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Performance of scientific processing in networks of workstations


The growing processing power of standard workstations, along with the relatively easy way in which they can be available for parallel processing, have both contributed to their increasing use in computation intensive application areas. Usually, computation intensive areas have been referred to as scientific processing; one of them being linear algebra, where a great effort has been made to optimize solution methods for serial as well as for parallel computing.\nSince the appearance of software libraries for parallel environments such as PVM (Parallel Virtual Machine) [4] and implementations of MPI (Message Passing Interface) [5], the distributed processing power of networks of workstations has been available for parallel processing as well.\nAlso, a strong emphasis has been made on the heterogeneous computing facility provided by these libraries over networks of workstations. However, there is a lack of published results on the performance obtained on this kind of parallel (more specifically distributed) processing architectures.\nFrom the whole area of linear algebra applications, the most challenging (in terms of performance) operations to be solved are the so called Level 3 BLAS (Basic Linear Algebra Subprograms). In Level 3 BLAS, all of the processing can be expressed (and solved) in terms of matrix-matrix operations. Even more specifically, the most studied operation has been matrix multiplication, which is in fact a benchmark in this application area.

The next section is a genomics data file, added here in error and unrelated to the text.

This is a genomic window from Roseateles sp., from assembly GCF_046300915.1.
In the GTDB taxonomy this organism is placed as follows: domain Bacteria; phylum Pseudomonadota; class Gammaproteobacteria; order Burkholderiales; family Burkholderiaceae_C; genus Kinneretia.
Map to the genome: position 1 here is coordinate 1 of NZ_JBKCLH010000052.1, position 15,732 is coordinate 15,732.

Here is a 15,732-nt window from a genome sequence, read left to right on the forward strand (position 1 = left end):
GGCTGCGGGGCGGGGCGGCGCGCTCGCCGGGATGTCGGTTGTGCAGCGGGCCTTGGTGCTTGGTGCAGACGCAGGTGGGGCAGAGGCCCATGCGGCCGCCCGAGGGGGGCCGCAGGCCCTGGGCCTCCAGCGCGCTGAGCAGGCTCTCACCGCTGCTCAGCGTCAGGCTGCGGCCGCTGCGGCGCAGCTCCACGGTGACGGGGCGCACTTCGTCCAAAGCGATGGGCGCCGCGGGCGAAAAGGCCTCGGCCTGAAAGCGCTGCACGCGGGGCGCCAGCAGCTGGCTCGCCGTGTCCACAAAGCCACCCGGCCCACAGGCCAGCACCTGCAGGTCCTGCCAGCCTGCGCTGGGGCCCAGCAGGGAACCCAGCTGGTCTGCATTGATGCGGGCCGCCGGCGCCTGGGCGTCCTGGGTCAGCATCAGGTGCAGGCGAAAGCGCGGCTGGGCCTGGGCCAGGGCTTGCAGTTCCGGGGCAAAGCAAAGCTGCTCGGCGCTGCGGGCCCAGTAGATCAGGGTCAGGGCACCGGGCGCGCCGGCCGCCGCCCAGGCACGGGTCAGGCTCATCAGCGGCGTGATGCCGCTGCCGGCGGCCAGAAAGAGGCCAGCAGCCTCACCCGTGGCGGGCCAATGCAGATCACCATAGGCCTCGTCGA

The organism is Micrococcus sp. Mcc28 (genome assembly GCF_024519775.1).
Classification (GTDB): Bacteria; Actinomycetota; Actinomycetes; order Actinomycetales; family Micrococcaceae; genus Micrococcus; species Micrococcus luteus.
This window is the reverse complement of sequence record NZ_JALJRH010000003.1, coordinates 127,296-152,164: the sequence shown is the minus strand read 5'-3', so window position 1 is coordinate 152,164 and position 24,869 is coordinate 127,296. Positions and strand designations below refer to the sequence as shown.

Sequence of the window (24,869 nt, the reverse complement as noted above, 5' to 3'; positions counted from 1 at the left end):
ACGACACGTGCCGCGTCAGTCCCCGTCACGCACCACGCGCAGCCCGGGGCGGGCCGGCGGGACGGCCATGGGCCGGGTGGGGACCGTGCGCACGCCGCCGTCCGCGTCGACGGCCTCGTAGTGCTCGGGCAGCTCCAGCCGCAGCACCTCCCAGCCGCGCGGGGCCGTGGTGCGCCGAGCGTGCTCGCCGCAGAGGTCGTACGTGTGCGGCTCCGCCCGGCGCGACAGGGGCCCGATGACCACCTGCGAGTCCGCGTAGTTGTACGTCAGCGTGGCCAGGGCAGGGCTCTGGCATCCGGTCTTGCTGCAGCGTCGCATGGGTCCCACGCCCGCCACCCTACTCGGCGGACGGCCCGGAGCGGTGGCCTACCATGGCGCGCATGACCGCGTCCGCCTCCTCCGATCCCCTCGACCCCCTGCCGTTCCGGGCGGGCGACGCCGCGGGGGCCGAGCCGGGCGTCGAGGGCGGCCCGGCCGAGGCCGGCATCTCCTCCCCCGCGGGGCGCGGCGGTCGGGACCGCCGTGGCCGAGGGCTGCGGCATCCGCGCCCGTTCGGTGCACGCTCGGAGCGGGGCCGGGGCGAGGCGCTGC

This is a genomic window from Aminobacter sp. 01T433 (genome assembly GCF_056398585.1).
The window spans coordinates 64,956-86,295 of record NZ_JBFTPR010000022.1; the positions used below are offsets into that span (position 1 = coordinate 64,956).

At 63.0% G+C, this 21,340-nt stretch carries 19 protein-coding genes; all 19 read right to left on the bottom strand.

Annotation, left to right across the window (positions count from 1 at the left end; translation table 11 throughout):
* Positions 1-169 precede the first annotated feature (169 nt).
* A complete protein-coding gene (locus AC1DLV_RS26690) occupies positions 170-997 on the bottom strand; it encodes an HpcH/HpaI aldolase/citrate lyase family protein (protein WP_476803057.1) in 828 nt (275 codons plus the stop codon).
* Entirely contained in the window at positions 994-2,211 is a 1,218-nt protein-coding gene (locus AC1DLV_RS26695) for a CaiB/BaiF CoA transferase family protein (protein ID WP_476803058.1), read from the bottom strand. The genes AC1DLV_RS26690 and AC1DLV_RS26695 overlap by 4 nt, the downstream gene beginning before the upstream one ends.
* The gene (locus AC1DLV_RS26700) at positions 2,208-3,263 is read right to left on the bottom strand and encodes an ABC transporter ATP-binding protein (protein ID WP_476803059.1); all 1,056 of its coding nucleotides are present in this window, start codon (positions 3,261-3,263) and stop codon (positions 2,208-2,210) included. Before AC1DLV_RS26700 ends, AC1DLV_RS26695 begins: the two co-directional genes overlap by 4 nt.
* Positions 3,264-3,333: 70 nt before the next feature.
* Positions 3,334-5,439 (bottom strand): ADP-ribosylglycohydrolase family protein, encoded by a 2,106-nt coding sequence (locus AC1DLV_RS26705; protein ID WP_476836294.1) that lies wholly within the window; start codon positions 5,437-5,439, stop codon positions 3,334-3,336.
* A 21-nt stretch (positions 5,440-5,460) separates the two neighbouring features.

Palabras clave
Parallel processing
Performance of Scientific Processing
Networks of Workstations

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